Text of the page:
Bacchus

By Dianne Boardman

Dianne Boardman

The cellar smelt dry and the chill covered our arms with goose-bumps as we sat on a long wooden bench and listened. The goose-bumps weren’t only from the temperature they were also from the stories being told by Peter, our Hungarian guide, tales of revolution and blood spilt, mingling with the wine that ran over these stone flags.

Wine cellar

Castle Festetics Cellar

Festetics castle, in the town of Balaton, Hungary, was refurbished and opened to the public in 2005. It had taken seven years to restore it to its original pre-communist glory, of rich aristocracy and heady wine-making, the quality of which hasn’t been seen since the Russians put bullet holes through the casks in 1944 after the owners fled.

For the peasants installed by the Soviets to produce wine, it was quantity not quality that counted and so Hungarian wine gained a reputation of being ‘rough and ready’ but all that is changing as land is redistributed, maybe not to the original owners but at least the vineyards are going to wine-makers. The Northern shore of Lake Balaton is perfect for wine growing with its volcanic soil full of minerals, and the sunshine reflected back from the lake bathing the vines twice. The volcanic ground stores the heat by day and gives it back out at night so the grapes become sweet, producing a wine with high sugar content. We sat in the gloom and sipped our way from ‘Woodcutters White’ through a special local honeymoon wine to Bull’s Blood and finally to a Parlinka – a strong liqueur to ‘lift our spirits’ before we staggered out into the sunshine.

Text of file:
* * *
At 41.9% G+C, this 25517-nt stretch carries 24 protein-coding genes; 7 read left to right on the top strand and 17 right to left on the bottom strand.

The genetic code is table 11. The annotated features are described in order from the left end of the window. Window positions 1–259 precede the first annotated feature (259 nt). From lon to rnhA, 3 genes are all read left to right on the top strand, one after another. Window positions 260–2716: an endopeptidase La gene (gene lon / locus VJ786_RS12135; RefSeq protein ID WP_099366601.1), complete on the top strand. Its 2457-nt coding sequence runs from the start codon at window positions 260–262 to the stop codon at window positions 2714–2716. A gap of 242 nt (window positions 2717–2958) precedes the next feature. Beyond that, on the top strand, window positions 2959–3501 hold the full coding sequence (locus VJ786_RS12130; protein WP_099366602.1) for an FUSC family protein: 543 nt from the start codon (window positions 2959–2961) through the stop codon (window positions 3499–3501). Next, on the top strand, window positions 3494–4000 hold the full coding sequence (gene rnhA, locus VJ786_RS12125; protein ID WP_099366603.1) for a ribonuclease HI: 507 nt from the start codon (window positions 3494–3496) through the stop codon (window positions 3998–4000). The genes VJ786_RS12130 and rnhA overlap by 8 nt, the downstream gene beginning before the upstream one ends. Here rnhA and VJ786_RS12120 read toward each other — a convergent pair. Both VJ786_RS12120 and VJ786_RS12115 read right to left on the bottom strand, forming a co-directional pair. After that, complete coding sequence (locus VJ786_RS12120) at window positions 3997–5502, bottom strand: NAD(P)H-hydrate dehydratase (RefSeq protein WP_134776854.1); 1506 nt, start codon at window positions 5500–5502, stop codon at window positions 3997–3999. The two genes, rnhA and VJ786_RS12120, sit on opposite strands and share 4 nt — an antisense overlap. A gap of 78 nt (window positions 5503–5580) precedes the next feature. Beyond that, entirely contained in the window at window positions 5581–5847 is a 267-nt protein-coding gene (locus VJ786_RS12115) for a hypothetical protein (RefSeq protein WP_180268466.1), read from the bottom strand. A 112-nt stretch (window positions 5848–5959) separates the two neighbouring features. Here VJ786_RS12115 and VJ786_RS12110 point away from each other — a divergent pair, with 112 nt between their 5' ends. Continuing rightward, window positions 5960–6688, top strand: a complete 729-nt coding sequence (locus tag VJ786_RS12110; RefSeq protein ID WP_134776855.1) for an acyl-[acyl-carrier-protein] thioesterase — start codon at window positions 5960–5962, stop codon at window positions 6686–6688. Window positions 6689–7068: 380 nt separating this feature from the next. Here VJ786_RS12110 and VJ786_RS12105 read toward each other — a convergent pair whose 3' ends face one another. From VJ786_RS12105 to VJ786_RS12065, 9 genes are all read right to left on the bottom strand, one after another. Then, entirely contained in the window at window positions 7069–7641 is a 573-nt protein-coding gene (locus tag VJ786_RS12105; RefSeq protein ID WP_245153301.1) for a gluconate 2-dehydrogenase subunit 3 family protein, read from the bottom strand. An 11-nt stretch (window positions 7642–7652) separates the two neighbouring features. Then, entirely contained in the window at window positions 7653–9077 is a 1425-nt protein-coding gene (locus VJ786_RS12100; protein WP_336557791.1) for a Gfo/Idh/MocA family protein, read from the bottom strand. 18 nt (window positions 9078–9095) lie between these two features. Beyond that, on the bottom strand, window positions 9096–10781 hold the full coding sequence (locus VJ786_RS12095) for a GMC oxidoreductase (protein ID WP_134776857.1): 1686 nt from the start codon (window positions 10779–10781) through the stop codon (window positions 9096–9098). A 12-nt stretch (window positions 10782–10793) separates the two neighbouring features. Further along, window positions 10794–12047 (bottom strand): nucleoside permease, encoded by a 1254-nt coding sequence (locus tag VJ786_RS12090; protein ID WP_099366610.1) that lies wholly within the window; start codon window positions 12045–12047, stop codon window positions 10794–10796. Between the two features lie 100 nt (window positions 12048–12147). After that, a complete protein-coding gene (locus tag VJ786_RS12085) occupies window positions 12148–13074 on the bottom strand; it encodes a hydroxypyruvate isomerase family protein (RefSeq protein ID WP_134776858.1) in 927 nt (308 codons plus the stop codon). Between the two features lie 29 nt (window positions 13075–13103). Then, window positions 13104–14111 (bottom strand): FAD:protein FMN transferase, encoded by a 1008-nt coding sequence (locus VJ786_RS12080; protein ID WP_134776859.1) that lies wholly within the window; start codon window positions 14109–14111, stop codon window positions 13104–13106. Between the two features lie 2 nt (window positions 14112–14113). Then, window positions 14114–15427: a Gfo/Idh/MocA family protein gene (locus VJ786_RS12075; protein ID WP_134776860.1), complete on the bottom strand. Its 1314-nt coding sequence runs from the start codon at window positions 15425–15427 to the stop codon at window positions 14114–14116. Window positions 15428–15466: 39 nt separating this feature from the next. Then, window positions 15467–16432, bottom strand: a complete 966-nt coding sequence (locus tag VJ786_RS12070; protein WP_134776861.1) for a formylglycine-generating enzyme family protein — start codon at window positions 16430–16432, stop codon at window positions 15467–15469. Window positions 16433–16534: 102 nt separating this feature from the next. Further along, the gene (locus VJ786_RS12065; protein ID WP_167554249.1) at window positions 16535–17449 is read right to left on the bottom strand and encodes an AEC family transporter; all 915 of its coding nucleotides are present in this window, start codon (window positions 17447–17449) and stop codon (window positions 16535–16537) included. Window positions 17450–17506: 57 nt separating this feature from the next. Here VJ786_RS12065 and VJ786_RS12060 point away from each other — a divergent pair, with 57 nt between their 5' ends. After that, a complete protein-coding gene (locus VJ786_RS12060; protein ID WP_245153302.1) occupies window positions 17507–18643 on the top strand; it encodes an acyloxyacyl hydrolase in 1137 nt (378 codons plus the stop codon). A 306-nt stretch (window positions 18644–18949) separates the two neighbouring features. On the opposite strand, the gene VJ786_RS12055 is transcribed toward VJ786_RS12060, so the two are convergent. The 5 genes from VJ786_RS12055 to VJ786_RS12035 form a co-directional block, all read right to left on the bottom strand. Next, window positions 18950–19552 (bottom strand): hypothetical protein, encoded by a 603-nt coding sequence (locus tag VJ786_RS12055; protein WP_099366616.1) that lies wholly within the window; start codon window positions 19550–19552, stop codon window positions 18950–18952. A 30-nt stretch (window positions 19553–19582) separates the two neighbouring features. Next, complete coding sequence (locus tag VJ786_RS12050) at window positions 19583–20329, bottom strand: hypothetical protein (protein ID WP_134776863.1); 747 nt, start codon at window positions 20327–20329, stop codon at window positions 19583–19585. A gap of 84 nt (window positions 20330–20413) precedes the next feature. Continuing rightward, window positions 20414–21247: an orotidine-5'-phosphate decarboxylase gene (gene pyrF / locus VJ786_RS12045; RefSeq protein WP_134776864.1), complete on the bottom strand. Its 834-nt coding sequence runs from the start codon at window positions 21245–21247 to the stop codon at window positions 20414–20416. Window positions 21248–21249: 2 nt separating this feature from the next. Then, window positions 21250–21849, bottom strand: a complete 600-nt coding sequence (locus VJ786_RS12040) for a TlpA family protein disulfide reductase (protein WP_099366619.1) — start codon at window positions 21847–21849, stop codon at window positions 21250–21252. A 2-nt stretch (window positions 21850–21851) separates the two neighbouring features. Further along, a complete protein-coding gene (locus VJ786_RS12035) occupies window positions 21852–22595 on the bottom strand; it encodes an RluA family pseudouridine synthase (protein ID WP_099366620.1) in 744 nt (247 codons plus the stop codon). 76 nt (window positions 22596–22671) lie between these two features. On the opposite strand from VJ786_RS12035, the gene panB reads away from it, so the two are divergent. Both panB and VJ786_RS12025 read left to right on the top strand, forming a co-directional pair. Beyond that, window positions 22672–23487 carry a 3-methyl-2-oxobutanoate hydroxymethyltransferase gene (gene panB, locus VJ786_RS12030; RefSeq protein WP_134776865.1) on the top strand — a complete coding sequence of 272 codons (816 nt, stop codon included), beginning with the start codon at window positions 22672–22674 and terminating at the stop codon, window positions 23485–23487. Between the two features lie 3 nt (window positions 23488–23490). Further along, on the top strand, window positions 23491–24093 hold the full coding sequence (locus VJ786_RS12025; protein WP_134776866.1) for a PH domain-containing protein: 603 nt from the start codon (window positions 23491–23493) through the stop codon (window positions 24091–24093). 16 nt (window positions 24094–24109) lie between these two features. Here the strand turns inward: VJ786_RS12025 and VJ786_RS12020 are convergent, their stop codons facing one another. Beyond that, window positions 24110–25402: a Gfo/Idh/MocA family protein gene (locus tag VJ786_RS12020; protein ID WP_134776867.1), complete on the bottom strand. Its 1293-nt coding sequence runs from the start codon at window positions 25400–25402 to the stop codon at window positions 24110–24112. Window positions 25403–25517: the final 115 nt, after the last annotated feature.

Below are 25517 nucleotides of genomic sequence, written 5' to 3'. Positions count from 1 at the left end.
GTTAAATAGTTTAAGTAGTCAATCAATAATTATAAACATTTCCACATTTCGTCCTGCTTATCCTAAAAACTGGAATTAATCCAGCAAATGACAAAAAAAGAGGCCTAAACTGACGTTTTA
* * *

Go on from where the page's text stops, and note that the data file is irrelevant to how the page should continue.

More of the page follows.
Castle Festetics

Castle Festetics

By instinct now we found ourselves at the door of our hotel, appropriately called Bacchus. The ground floor was a wine museum, wine cellar and a restaurant serving surprisingly tasty dishes such as ‘pig backbone soup with home-made paste’ and ‘sour cabbage spilled with seed-oil’ or maybe tonight, ‘plate wine-grower style garnished’ was what we needed after a heavy afternoon’s wine-tasting.

We rarely had any idea of what we were eating all week but with the quantities of wine it always came with, it hardly mattered. Even a walk in the countryside would feature someone insisting you taste their homebrew after which you wobbled on your way clutching the plastic bottle of the stuff they’d persuaded you to buy for about fifty pence.

Every house had a cellar or a bunker covered in grass attached to it and although few people spoke English, being more used to German visitors, somehow we understood each other after a glass or two, resulting in more tales being told by the serious story-loving locals and not all of them had endings as promising as the wine-makers future.